Izolde “Zoe” Rhodes

Major/Minor(s): English, Business Management minor

Estimated graduation date: April 2019

Hometown: Salt Lake City, Utah

Favorite book: it’s like picking a favorite child (I assume, as I don’t have any children), but some of them are The Book Thief by Markus Zusak, The Princess Bride by William Goldman, and The Secret Life of Bees by Sue Monk Kidd.

Favorite author: Probably J.K. Rowling because Harry Potter was such a huge influence on my childhood.

Favorite genre/subject matter: don’t want to answer this question because I don’t have an answer for this question. Actually, lies, I really like historical fiction (or even non-fiction) about WWII.

Favorite classes:  I’ve had a few favorites. Transatlantic Lit was awesome, but YA Lit with Chris Crowe probably takes the cake as the most interesting and engaging. I also really enjoyed Martial Arts, but that was for non-academic reasons.

Tell us more about your experience using your Business minor in conjunction with your English major?  What do you like, dislike, etc?

I’m still just getting started in my business, but I’ve already noticed how helpful it is to be able to communicate effectively and eloquently through writing. I’ve spent a lot of time proofreading group projects and the difference between English majors and non-English majors is readily apparent. The critical thinking skills I’ve developed through upper level English classes have also been extremely helpful in understanding concepts and asking good questions.

What are your future plans/professional aspirations? 

The dream as of now is to use my minor and work experience to move into management and perhaps eventually take over the family business (an environmental laboratory in South Salt Lake) and do some writing and/or editing/proofreading on the side. 

What has been your experience balancing your extracurriculars with your coursework?  What have been your roles on the BYU Ultimate Frisbee team?

I’ve only been really involved in one extracurricular during my time here at BYU, but that is because the one I’ve chosen has required a huge time commitment. I joined the BYU CHI ultimate frisbee team as a freshman and have been involved in the leadership of that team for the past 5 years. The ultimate frisbee community is really incredible and has become such a great support system for me while also providing a great outlet for stress and helping keep me in shape! Our program name, CHI, carries a few meanings. It is the Greek letter that symbolizes Christ and also serves as an acronym for Competition, Humility, and Integrity, which are the core values that we work to exemplify as we play. Over the past 5 years, I’ve watched the team grow into a nationally ranked Top 25 team.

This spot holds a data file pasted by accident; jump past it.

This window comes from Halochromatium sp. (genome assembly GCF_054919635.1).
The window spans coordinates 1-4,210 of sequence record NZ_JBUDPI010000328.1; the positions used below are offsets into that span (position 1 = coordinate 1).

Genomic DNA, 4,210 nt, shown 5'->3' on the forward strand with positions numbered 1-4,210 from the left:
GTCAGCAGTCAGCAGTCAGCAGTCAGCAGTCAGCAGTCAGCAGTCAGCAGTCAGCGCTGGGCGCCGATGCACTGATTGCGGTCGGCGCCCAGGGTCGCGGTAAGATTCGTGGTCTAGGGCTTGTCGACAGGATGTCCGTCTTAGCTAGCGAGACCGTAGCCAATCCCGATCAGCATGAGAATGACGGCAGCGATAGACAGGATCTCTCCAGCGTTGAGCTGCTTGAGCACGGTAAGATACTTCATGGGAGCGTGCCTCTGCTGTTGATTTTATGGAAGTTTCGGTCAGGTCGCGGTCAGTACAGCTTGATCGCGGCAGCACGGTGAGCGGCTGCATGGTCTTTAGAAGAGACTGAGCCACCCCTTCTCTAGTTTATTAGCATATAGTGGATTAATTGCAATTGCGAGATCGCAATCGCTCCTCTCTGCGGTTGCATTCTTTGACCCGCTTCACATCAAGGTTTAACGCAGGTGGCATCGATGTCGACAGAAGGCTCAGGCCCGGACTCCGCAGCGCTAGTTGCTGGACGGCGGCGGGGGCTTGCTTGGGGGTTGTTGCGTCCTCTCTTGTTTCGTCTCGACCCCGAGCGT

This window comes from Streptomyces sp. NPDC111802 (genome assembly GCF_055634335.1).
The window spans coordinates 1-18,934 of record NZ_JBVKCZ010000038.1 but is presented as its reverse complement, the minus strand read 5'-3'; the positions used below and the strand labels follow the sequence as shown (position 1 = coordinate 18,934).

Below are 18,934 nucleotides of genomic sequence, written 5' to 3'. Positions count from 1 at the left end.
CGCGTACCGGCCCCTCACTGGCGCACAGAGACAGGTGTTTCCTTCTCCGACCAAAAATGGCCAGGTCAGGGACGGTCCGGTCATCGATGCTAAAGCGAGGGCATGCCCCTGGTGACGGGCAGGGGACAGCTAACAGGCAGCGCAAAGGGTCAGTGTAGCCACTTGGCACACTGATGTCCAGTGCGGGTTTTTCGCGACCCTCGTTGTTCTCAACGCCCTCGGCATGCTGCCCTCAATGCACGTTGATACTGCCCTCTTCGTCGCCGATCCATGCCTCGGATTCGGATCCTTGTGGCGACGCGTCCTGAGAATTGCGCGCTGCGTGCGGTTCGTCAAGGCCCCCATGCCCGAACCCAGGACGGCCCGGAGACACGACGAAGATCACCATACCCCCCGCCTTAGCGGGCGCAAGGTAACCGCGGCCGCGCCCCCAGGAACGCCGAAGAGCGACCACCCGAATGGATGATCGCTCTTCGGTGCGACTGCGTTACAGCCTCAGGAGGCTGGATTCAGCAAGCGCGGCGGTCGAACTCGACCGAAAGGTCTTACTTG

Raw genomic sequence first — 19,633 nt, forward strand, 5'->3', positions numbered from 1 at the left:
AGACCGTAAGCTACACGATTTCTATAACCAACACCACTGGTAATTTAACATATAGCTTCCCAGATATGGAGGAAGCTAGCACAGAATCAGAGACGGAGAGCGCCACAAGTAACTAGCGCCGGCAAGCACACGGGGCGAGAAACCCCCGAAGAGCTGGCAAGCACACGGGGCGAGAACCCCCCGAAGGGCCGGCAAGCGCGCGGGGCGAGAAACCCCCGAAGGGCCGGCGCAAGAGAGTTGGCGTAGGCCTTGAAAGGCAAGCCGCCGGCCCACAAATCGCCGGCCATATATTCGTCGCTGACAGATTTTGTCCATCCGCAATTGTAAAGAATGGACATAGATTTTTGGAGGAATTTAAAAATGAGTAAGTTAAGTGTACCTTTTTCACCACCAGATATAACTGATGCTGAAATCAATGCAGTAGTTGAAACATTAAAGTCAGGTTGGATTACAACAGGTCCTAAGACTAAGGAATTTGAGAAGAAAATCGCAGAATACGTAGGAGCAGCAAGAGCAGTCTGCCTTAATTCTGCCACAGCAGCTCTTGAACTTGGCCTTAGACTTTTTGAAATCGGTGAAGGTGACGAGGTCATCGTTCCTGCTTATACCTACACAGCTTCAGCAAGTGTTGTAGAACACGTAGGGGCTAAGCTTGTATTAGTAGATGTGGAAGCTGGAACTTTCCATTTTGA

What have you learned from your major?

Critical thinking, effective research, and articulate communication are invaluable skills I’ve learned and improved through my major that are widely applicable and will serve me well regardless of which career path I end up taking. 

Have you had any cool travel experiences? What language did you use to fulfill your language requirement?

I chose to learn German for my language requirement and went on a study abroad to Vienna, Austria for the Fall semester of 2016 to improve my German and get out of my comfort zone. While in Vienna, we took classes through BYU, but also worked in part-time internships. I worked as a “language assistant” in a secondary school (the Austrian equivalent of grades 8-12) and loved every minute of it.

What was your experience in Vienna like?

Vienna was such an incredible experience! It forced me out of my comfort zone and taught me that I was capable of a lot more than I thought. I successfully lived and worked in a new city and became passingly fluent in a second language. I traveled independently and extensively and loved every minute!  I actually got to live with an 82-year-old Hungarian that married Austrian royalty and became a princess. (Side note: We lived on the street that Hitler rode into Vienna on.)